Republican candidate for U.S. Senate, David Perdue, today released a new ad titled, “Trust,” highlighting how Georgians deserve better than dysfunctional government that has failed to produce results for the people of Georgia and how David Perdue will bring new leadership to Washington. (more…)
With the general election just a week away, and the eyes of the nation focused partly on Georgia and its pick-’em contests for a U.S. Senate seat and the governor’s office, research by the financial website WalletHub has Georgia’s voters ranked just 27th in the nation in terms of engagement with the political process.
WalletHub’s rankings were based on a number of metrics, including the percentages of citizens in each of the 50 states and in Washington, D.C., who voted in the 2010 midterm election and the 2012 presidential election; the change in the percentage of citizens who voted in 2012 as compared to the previous presidential election year of 2008, and the total political contributions per members of the adult population in each state and in D.C.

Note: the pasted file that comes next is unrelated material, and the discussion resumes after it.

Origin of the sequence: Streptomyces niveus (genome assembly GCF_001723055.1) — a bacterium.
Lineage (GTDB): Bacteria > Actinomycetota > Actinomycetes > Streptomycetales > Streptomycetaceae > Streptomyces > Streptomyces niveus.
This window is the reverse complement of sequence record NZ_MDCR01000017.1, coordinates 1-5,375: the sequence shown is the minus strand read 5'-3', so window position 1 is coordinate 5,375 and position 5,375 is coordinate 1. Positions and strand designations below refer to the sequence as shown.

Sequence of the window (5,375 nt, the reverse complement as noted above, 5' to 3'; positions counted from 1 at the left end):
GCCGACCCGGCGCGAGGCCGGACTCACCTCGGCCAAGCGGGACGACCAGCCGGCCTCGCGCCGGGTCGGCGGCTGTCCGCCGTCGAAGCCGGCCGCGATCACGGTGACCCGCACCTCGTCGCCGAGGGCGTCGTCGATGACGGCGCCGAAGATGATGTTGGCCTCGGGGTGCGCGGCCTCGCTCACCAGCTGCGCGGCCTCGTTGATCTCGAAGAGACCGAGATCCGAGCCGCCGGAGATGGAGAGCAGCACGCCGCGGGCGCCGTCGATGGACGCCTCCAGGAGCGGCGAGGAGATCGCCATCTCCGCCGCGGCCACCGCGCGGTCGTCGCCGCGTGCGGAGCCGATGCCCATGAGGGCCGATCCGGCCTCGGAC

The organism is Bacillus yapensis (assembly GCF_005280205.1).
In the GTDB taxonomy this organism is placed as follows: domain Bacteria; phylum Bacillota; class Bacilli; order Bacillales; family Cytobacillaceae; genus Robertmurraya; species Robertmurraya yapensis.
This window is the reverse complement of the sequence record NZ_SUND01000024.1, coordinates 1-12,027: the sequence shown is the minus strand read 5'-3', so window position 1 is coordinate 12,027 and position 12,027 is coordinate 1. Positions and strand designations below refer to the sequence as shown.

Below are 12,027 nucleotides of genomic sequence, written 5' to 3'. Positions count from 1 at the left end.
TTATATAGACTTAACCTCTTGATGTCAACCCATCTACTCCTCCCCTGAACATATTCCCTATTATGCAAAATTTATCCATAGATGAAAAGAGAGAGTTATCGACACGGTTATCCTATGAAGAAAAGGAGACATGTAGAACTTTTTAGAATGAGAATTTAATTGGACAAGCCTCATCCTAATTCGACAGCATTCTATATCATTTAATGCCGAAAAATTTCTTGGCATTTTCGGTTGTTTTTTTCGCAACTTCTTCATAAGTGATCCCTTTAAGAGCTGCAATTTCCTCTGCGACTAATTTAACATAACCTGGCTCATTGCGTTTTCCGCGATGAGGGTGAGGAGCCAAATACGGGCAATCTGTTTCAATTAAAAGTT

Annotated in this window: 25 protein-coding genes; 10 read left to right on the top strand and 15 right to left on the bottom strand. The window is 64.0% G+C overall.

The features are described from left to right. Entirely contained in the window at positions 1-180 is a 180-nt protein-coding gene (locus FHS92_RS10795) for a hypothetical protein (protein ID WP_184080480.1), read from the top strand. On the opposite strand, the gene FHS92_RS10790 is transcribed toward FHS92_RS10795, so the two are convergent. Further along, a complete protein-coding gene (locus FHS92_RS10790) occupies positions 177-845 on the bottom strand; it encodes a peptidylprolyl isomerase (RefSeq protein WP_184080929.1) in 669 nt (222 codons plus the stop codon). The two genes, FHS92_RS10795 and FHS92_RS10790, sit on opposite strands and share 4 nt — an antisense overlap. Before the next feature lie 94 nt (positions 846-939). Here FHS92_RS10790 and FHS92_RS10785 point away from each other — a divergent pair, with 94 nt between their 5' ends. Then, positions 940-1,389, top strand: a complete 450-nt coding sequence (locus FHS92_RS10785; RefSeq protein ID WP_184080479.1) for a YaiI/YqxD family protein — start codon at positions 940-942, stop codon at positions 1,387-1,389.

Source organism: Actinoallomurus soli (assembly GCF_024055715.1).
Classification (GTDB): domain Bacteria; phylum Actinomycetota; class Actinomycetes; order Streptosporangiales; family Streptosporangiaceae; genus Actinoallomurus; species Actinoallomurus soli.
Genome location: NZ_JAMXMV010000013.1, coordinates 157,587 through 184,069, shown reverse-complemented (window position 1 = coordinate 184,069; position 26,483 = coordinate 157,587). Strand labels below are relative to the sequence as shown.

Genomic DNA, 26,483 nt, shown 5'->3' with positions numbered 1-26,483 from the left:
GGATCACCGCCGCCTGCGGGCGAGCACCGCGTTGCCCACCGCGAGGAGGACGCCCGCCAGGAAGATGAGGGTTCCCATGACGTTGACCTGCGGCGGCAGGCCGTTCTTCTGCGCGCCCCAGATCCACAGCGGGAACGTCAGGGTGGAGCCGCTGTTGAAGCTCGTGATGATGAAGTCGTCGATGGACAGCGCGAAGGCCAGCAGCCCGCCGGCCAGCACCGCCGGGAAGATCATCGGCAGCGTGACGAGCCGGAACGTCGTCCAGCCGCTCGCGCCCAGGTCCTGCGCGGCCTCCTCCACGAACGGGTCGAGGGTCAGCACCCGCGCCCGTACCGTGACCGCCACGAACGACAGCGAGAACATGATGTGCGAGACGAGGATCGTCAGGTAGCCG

Common Cause, a nonprofit liberal advocacy group, analyzed the performance of 10 states with hotly contested local and national races and found none has fully embraced the commission’s advice.
In Georgia, polling shows tight races between Gov. Nathan Deal and Democratic challenger Jason Carter, as well as between Democrat Michelle Nunn and Republican David Perdue in the state’s U.S. Senate contest.
Common Cause evaluated how well poll workers are trained, the quality of voting machines, access to polls and the language of election materials, among other things.
Georgia received satisfactory grades for its adoption of online voter registration, the use of schools as polling centers, the use of electronic voting machines, its early voting schedule and for providing ballots and registration materials online for military personnel and other citizens stationed abroad.
However, Georgia received an unsatisfactory grade because it does not require audits of voting equipment after each election to ensure it was functioning correctly and can be used again.
The report also gives Georgia an unsatisfactory grade because state law does not require bilingual poll workers at certain sites where large numbers of Hispanic and Latino voters cast ballots.